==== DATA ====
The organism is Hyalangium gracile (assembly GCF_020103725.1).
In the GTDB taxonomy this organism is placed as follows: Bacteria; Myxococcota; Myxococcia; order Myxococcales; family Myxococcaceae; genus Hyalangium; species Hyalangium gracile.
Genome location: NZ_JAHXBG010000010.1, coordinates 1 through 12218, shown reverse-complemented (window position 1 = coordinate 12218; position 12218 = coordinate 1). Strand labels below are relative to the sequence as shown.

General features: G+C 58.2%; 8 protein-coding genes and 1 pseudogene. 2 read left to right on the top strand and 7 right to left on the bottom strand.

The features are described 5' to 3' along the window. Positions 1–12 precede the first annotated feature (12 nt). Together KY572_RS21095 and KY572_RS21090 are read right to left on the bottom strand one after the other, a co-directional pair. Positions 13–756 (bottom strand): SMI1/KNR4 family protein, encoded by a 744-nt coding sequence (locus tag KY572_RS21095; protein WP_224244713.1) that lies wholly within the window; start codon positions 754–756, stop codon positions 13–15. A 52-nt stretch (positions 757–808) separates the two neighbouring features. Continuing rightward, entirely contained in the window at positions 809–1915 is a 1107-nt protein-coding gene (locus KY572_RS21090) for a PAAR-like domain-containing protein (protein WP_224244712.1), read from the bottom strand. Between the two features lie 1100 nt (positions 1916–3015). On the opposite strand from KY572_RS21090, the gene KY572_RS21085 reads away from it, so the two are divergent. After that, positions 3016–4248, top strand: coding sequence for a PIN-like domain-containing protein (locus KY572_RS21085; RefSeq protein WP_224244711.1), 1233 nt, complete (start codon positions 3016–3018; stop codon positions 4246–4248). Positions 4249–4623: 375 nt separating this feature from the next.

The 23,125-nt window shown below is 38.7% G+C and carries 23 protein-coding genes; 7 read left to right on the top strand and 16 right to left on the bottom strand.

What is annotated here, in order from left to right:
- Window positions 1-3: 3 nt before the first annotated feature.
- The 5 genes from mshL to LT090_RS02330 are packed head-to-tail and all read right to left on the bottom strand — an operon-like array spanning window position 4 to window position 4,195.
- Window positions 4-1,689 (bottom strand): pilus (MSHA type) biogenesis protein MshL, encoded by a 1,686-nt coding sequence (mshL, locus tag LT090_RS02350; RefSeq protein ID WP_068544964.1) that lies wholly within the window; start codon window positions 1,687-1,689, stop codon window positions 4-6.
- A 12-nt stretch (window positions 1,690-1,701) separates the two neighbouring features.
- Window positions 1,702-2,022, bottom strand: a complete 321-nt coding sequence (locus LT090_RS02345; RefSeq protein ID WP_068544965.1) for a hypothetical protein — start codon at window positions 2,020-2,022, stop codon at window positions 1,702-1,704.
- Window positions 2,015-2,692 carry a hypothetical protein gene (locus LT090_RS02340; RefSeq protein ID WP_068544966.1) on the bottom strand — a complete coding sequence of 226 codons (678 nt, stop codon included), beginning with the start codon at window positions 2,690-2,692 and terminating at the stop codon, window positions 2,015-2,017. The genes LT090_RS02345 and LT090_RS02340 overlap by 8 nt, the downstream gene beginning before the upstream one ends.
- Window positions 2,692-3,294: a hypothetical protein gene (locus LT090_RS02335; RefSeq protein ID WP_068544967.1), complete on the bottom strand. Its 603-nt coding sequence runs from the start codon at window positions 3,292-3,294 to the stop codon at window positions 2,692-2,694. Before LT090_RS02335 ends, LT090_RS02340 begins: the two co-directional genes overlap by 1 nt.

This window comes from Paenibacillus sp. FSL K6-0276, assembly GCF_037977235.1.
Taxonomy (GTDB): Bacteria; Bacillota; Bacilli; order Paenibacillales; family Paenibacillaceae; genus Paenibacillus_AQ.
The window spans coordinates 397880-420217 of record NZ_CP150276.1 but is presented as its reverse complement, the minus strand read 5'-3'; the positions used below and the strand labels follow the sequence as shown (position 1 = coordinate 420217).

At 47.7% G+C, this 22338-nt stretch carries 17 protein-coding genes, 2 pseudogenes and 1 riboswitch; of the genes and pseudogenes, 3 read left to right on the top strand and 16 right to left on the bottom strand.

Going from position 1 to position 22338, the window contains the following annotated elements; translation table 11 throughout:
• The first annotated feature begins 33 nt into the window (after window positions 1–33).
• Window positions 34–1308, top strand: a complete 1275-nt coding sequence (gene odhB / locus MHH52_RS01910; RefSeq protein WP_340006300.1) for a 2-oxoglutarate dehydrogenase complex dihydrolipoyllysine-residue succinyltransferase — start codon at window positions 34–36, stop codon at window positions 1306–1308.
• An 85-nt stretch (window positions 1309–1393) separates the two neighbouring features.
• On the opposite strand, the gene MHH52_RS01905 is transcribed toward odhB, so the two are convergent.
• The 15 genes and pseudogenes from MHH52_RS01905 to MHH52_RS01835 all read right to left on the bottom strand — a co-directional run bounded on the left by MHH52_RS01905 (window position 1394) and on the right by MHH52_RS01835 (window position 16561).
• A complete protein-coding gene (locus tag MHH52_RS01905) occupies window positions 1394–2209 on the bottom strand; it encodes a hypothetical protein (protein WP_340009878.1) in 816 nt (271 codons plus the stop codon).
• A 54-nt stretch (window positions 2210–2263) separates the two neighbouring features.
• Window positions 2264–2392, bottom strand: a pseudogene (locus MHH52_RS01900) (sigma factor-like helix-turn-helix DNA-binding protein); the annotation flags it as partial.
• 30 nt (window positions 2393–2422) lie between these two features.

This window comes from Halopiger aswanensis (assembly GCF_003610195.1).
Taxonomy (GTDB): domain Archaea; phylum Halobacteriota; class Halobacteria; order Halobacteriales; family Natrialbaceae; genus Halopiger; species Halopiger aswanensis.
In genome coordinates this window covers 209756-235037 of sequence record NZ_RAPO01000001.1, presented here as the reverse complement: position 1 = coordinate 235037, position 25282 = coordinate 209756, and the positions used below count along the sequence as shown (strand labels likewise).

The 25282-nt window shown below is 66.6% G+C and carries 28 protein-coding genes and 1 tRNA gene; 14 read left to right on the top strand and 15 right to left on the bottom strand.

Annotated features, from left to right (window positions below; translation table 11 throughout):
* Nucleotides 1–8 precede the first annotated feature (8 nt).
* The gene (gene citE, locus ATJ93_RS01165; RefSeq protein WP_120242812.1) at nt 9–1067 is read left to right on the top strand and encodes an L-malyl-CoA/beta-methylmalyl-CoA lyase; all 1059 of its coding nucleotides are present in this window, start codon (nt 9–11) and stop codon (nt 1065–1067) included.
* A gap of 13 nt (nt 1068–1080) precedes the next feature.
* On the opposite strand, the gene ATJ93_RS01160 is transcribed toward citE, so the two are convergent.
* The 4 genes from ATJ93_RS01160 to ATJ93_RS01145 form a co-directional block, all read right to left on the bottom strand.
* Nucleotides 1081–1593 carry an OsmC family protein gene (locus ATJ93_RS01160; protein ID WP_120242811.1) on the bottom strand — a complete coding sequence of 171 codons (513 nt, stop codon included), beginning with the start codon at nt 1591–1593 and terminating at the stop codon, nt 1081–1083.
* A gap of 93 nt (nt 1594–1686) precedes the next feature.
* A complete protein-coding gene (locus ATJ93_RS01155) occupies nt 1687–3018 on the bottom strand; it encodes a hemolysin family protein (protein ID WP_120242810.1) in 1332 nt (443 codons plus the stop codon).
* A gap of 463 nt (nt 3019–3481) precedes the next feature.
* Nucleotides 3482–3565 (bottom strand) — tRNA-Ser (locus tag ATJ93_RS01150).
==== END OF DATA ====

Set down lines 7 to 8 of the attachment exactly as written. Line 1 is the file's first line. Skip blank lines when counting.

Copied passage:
What is annotated here, in order from left to right:
- Window positions 1-3: 3 nt before the first annotated feature.